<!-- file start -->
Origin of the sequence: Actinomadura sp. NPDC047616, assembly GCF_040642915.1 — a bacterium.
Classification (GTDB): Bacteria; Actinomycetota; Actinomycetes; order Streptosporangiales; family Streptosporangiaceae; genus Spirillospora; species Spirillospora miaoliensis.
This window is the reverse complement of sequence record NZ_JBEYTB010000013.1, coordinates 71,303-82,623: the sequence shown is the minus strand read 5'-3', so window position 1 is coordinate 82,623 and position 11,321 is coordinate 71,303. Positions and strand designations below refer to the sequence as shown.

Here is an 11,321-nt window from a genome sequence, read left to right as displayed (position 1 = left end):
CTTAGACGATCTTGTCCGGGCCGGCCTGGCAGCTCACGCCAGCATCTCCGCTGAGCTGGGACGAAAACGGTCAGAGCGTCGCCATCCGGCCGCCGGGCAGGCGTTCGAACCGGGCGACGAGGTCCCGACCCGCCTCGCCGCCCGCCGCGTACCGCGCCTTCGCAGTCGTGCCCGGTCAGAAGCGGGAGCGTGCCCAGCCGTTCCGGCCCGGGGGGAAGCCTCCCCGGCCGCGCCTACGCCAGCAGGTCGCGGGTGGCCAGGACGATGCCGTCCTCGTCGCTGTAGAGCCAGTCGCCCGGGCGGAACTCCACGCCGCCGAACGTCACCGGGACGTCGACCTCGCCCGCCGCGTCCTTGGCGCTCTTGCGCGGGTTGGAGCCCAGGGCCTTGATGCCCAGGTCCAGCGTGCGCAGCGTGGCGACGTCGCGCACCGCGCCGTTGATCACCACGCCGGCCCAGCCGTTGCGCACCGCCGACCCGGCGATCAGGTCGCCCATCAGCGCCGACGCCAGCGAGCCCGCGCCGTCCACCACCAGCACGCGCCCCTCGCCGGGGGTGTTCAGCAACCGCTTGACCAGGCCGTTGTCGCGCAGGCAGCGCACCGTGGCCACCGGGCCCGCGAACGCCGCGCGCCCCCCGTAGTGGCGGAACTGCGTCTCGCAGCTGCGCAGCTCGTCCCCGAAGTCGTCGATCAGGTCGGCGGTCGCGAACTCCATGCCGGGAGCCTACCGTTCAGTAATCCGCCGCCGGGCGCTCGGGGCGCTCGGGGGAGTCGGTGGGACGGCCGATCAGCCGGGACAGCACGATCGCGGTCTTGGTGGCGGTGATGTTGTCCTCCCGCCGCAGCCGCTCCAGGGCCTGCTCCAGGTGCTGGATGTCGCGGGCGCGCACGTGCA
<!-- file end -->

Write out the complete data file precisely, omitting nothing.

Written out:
Origin of the sequence: Actinomadura sp. NPDC047616, assembly GCF_040642915.1 — a bacterium.
Classification (GTDB): Bacteria; Actinomycetota; Actinomycetes; order Streptosporangiales; family Streptosporangiaceae; genus Spirillospora; species Spirillospora miaoliensis.
This window is the reverse complement of sequence record NZ_JBEYTB010000013.1, coordinates 71,303-82,623: the sequence shown is the minus strand read 5'-3', so window position 1 is coordinate 82,623 and position 11,321 is coordinate 71,303. Positions and strand designations below refer to the sequence as shown.

Here is an 11,321-nt window from a genome sequence, read left to right as displayed (position 1 = left end):
CTTAGACGATCTTGTCCGGGCCGGCCTGGCAGCTCACGCCAGCATCTCCGCTGAGCTGGGACGAAAACGGTCAGAGCGTCGCCATCCGGCCGCCGGGCAGGCGTTCGAACCGGGCGACGAGGTCCCGACCCGCCTCGCCGCCCGCCGCGTACCGCGCCTTCGCAGTCGTGCCCGGTCAGAAGCGGGAGCGTGCCCAGCCGTTCCGGCCCGGGGGGAAGCCTCCCCGGCCGCGCCTACGCCAGCAGGTCGCGGGTGGCCAGGACGATGCCGTCCTCGTCGCTGTAGAGCCAGTCGCCCGGGCGGAACTCCACGCCGCCGAACGTCACCGGGACGTCGACCTCGCCCGCCGCGTCCTTGGCGCTCTTGCGCGGGTTGGAGCCCAGGGCCTTGATGCCCAGGTCCAGCGTGCGCAGCGTGGCGACGTCGCGCACCGCGCCGTTGATCACCACGCCGGCCCAGCCGTTGCGCACCGCCGACCCGGCGATCAGGTCGCCCATCAGCGCCGACGCCAGCGAGCCCGCGCCGTCCACCACCAGCACGCGCCCCTCGCCGGGGGTGTTCAGCAACCGCTTGACCAGGCCGTTGTCGCGCAGGCAGCGCACCGTGGCCACCGGGCCCGCGAACGCCGCGCGCCCCCCGTAGTGGCGGAACTGCGTCTCGCAGCTGCGCAGCTCGTCCCCGAAGTCGTCGATCAGGTCGGCGGTCGCGAACTCCATGCCGGGAGCCTACCGTTCAGTAATCCGCCGCCGGGCGCTCGGGGCGCTCGGGGGAGTCGGTGGGACGGCCGATCAGCCGGGACAGCACGATCGCGGTCTTGGTGGCGGTGATGTTGTCCTCCCGCCGCAGCCGCTCCAGGGCCTGCTCCAGGTGCTGGATGTCGCGGGCGCGCACGTGCA